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From: Jesse Mazer <lasermazer.domain.name.hidden>

Date: Wed, 06 Oct 2004 15:26:48 -0400

Stathis Papaioannou wrote:

*>The problem is that you are reasoning as if the amount in each envelope can
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*>vary during the game, whereas in fact it is fixed. Suppose envelope A
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*>contains $100 and envelope B contains $50. You open A, see the $100, and
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*>then reason that B may contain either $50 or $200, each being equally
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*>likely. In fact, B cannot contain $200, even though you don't know this
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*>yet. It is easy enough for an external observer (who does know the contents
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*>of each envelope) to calculate the probabilities: if you keep the first
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*>envelope, your expected gain is 0.5*$100 + 0.5*$50 = $75. If you switch,
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*>your expected gain is 0.5*$100 (if you open B first) + 0.5*$50 (if you
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*>open A first) = $75, as before.
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*>
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*>Ignorance of the actual amounts may lead you to speculate that one of the
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*>envelopes may contain $200, but it won't make the money magically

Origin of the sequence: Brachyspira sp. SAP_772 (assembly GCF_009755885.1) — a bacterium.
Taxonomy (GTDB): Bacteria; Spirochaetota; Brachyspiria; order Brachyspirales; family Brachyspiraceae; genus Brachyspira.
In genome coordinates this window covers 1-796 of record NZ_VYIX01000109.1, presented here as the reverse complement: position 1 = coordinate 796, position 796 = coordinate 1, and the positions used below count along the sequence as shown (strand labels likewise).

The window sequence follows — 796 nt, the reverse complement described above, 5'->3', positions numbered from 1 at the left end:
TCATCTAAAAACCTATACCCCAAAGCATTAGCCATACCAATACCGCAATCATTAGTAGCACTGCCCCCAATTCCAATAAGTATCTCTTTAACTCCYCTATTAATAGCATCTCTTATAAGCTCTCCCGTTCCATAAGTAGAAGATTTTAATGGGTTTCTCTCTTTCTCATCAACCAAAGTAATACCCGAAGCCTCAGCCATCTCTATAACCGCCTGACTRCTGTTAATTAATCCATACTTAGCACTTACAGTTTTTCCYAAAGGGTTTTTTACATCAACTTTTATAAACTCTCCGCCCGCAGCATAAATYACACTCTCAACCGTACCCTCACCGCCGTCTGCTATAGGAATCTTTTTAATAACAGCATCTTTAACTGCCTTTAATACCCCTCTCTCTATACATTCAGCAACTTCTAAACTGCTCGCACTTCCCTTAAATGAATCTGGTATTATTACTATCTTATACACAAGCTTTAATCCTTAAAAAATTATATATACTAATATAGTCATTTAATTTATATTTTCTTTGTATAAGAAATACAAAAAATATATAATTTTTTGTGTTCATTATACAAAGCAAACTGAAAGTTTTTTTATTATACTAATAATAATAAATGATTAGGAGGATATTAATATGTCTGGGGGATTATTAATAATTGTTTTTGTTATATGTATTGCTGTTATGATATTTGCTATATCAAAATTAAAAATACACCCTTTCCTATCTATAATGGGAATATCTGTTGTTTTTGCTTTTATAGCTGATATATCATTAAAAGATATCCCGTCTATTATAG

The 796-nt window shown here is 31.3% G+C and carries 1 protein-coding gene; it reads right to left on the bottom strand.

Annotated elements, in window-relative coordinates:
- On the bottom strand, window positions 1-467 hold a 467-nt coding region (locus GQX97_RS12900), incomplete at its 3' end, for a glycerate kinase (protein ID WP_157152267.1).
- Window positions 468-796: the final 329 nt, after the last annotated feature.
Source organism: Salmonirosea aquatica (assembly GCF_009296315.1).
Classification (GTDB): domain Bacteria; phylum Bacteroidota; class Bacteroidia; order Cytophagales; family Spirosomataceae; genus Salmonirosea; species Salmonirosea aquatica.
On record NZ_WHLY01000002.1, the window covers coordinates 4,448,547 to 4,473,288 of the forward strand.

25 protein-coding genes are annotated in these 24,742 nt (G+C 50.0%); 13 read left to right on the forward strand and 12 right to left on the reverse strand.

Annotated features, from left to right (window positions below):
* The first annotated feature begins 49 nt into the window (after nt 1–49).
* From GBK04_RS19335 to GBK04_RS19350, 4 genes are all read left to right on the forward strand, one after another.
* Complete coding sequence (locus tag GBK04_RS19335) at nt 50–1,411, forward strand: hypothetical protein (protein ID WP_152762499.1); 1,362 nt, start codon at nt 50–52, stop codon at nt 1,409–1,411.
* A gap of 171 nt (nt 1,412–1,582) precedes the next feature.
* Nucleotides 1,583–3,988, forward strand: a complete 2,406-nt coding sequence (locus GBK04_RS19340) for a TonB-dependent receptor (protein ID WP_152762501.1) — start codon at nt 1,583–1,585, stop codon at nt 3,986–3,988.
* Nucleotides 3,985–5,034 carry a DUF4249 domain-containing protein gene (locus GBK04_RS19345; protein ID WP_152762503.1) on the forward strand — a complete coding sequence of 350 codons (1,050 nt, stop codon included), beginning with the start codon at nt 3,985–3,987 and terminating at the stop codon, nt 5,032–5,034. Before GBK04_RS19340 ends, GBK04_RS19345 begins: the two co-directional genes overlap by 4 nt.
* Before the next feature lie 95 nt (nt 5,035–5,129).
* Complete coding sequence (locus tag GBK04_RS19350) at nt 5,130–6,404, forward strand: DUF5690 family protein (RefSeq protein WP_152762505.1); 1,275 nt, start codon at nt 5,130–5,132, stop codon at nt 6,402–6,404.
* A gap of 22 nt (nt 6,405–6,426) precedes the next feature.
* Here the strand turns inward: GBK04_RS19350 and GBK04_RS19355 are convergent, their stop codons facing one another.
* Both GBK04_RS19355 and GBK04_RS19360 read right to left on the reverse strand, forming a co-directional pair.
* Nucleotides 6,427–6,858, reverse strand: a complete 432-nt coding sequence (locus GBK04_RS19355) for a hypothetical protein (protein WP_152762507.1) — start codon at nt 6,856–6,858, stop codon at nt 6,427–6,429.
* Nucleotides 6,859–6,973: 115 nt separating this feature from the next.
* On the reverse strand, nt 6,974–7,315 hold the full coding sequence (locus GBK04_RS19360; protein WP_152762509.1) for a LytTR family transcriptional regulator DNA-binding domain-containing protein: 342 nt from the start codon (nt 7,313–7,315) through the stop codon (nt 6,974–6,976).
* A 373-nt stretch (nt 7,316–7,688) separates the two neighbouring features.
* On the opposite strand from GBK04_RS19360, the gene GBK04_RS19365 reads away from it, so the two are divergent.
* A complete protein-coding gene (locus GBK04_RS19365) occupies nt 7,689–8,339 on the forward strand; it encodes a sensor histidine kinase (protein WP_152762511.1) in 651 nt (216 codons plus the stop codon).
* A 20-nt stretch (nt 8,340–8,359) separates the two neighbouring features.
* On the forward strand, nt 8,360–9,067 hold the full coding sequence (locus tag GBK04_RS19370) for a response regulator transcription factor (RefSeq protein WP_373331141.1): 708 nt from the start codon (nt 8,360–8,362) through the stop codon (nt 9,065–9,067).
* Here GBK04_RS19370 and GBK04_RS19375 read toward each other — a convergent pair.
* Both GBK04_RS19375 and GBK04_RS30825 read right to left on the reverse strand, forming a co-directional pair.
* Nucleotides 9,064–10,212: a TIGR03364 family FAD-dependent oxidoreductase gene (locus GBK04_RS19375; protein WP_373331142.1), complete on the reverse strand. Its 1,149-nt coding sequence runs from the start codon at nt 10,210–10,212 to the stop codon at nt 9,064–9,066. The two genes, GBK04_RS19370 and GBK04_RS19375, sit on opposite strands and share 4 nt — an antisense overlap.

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*>materialise! And even if you don't know the actual amounts, the above
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*>analysis should convince you that nothing is to be gained by switching
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*>envelopes.
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*>
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*>If the game changes so that, once you have opened the first envelope, the
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*>millionaire decides by flipping a coin whether he will put half or double
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*>that amount in the second envelope, then you are actually better off
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*>switching.
*

I don't think that's a good counterargument, because the whole concept of

probability is based on ignorance--if you were omniscient, for example, you

wouldn't have a need for probabilities at all. If someone puts $1000 in a

blue envelope and then flips a coin to decide whether to put $3000 in a red

envelope or to leave it empty, my expected gain from picking the red

envelope should be $1500 dollars--it doesn't make sense to say that from the

point of view of someone who saw the envelopes being stuffed, it is already

certain whether the red envelope contains the money, therefore *my* expected